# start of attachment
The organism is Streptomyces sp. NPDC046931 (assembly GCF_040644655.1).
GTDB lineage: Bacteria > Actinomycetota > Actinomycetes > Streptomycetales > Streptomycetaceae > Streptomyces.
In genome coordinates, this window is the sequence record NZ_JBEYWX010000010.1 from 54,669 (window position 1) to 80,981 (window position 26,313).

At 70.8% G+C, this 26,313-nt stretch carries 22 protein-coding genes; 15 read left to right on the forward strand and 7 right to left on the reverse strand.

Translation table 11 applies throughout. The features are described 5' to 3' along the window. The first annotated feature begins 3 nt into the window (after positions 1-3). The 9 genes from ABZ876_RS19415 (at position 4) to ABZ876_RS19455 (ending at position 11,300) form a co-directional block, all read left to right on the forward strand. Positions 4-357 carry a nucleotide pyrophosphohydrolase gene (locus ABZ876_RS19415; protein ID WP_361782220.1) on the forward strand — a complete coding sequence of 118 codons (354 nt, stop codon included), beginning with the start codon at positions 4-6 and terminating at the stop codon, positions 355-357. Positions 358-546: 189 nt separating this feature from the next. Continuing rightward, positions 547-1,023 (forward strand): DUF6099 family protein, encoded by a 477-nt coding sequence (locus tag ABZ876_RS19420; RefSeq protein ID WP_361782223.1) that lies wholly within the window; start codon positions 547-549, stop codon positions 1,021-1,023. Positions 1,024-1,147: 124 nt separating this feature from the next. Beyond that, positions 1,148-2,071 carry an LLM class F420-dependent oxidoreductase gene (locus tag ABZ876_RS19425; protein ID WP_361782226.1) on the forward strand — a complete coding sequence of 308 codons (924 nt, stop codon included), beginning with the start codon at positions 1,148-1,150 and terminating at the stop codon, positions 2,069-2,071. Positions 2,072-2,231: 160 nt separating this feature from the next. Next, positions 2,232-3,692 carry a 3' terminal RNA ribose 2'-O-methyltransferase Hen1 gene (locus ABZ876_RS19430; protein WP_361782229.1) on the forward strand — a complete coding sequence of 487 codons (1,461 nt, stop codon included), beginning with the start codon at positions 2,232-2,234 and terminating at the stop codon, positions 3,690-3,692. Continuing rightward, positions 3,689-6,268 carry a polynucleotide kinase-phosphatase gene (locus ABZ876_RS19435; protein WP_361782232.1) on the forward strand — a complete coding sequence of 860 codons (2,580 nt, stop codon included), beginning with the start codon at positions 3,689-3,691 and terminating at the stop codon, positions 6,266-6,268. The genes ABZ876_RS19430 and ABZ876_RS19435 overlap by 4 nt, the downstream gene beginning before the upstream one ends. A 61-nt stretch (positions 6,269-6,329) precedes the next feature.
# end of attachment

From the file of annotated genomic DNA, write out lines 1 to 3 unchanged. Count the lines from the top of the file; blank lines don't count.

The organism is Streptomyces sp. NPDC046931 (assembly GCF_040644655.1).
GTDB lineage: Bacteria > Actinomycetota > Actinomycetes > Streptomycetales > Streptomycetaceae > Streptomyces.
In genome coordinates, this window is the sequence record NZ_JBEYWX010000010.1 from 54,669 (window position 1) to 80,981 (window position 26,313).